5 Steps To Grow Carrots In Grow Bags

Do you want to grow carrots in a pot, but aren’t sure what type of container to use? Grow bags are an excellent choice. Here’s how to grow carrots in a grow bag.

Once you have chosen the grow bag that suits you best, fill it with soil that is loose, has added compost and is free from rocks. Plant the carrot seeds about 60mm (1/4 inch) deep, and spaced (or thin them) to 8cm (3inches) apart. Keep the soil well watered so it remains damp throughout the growing season and you should harvest about 1kg to 1.5kg (about 3lbs) of carrots from your grow bag.

Grow bags are are slightly different than conventional gardening pots or planters. There are a few things to consider when using them for any plant, but especially if you desire a large harvest of delicious roots. This is a guide on how to grow carrots in grow bags.

READ NEXT: A simple guide on how to grow Manpukuji carrots.

5 Steps To Growing Carrots In Grow Bags

Grow bags have a number of advantages over conventional pots and planters. They provide good aeration and drainage for roots and can be either purchased or made at home. At the end of the year, they can be dumped out, dried, and rolled up for compact storage. Grow bags are ideal if you have limited garden space, or if you have no garden space at all.

When growing carrots in a grow bag, here are few particular things to consider:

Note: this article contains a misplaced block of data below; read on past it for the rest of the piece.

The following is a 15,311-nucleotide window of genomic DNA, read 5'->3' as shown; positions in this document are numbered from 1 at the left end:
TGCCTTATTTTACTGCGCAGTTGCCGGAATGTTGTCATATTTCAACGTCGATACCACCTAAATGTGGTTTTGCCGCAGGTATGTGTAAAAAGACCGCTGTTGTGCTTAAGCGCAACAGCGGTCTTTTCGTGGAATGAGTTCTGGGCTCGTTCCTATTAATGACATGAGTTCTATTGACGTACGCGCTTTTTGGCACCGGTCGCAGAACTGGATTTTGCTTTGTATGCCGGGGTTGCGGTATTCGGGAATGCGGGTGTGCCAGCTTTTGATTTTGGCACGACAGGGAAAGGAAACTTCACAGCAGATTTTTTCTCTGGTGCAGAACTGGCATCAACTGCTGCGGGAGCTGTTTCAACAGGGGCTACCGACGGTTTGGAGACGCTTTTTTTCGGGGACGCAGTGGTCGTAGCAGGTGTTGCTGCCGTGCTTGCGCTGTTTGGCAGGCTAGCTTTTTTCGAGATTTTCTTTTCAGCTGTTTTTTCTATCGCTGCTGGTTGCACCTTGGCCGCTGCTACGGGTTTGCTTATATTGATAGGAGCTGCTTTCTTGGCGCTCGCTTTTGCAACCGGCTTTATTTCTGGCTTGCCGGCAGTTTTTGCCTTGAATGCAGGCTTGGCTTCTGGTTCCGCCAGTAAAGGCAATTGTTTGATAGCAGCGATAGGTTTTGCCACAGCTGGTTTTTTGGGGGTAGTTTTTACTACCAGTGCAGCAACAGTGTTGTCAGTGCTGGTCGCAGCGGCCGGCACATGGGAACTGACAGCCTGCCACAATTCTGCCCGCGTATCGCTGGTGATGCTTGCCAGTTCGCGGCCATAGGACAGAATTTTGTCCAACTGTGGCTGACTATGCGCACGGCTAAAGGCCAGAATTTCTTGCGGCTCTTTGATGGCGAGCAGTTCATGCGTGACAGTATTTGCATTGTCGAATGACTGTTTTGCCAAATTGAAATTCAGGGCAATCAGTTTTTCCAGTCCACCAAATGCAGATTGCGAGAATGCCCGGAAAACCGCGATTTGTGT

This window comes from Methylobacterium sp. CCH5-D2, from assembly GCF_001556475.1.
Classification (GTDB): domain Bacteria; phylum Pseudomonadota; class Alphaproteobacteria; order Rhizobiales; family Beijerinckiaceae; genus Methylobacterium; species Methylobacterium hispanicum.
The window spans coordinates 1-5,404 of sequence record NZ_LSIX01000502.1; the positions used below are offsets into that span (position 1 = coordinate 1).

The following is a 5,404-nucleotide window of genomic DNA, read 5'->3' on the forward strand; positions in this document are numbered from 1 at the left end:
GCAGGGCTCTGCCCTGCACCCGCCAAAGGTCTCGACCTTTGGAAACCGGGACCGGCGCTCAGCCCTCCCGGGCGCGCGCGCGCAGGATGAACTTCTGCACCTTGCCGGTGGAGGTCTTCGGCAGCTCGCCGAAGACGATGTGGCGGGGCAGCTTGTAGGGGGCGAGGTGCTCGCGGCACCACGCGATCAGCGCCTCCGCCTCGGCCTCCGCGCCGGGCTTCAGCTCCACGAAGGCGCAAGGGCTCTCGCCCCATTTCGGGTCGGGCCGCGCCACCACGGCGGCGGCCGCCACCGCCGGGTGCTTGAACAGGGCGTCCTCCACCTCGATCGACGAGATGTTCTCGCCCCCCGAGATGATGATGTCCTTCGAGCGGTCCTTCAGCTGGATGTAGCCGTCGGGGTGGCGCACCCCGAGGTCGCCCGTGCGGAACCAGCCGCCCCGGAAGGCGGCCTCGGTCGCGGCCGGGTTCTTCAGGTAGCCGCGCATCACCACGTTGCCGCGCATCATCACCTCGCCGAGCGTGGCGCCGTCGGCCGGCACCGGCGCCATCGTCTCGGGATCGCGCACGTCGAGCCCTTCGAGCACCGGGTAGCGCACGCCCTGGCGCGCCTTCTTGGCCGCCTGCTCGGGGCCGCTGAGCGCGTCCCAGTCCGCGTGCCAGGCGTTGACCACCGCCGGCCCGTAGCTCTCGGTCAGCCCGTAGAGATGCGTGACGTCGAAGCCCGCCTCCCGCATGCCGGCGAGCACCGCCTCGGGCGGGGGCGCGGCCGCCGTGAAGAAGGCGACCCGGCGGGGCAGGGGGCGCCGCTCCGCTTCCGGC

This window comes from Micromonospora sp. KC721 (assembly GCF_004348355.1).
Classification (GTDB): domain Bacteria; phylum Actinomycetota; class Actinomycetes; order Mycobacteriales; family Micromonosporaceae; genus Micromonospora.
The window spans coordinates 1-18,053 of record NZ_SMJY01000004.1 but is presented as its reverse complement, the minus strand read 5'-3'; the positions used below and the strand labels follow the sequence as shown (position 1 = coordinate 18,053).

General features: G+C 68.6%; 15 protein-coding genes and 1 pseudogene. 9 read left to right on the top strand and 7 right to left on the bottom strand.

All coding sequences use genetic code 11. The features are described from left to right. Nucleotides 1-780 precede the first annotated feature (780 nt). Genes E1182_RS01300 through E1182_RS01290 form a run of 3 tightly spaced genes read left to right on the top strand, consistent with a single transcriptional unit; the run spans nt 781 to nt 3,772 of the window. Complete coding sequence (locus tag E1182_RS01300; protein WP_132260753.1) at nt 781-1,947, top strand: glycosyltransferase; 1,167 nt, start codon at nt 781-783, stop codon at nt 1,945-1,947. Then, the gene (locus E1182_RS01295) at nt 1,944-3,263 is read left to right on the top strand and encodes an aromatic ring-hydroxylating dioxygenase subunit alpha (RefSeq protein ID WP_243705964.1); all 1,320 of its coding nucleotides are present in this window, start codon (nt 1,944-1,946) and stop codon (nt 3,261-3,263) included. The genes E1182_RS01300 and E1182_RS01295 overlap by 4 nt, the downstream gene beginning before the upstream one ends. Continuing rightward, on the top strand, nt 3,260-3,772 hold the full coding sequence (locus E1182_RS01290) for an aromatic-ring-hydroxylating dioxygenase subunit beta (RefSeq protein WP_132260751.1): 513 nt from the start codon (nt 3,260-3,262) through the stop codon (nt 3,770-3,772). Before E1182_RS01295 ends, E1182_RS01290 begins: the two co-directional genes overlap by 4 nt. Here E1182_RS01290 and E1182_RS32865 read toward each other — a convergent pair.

1. Choosing the right grow bag
  2. Filling your grow bag with soil
  3. Planting carrots in a grow bag
  4. Seasonal care
  5. Harvesting
Carrots in a grow bag by livewombat
Image by livewombat

1. Choosing The Right Grow Bag

There are many different grow bags on the market, and which one you choose is ultimately up to you depending on your gardening needs. One of the most significant differences between grow bags is the material they are made out of. Some are made from cloth and others are a more nylon material. The benefits of cloth bags are that they are usually a more breathable material and are more natural and environmentally friendly to dispose of. Some are rugged and tough and will last for years, while others are more of a one-time use. The nylon grow bags will have better water retention than cloth if this is what you are looking for.

Many grow bags have a flap near the bottom of the bag. This is designed to harvest potatoes, and while it isn’t necessary for growing carrots, it might come in handy to check how wet the soil is inside the bag, or it might make it easier to empty the bag at the end of the season.

There are many tutorials online to make your own grow bags if you have sewing skills. Alternatively, you can use any cloth sack, or bag that you have lying around. Old cloth grocery bags make excellent grow bags, and are a great way to use them one last time before retiring the worn, ripped ones.

Make sure the grow bag that you choose is at least 30cm (1 foot) deep so the carrot roots have ample space to grow.

Read Next: How to grow carrots in a greenhouse.

2. Filling Your Grow Bag With Soil

Before filling your grow bag with soil, place it in a location where it will receive lots of sunlight (at least 6 hours each day), and ideally where it will receive some rain. It is best to put your grow bag in a permanent location. They can be moved if necessary, but this is not ideal as picking up the bag can cause the soil to shift and settle and disturb the roots.

Because carrots are a root vegetable, it is important what soil you fill your grow bag with. Using soil from your own garden if you have some works well. It is beneficial to mix the soil with ample compost or other rotting vegetation to add humus, and to feed the carrots as they are growing. Carrots are a light feeder, so you do not need to add excess amounts of supplements or you might end up with woody and hairy carrots.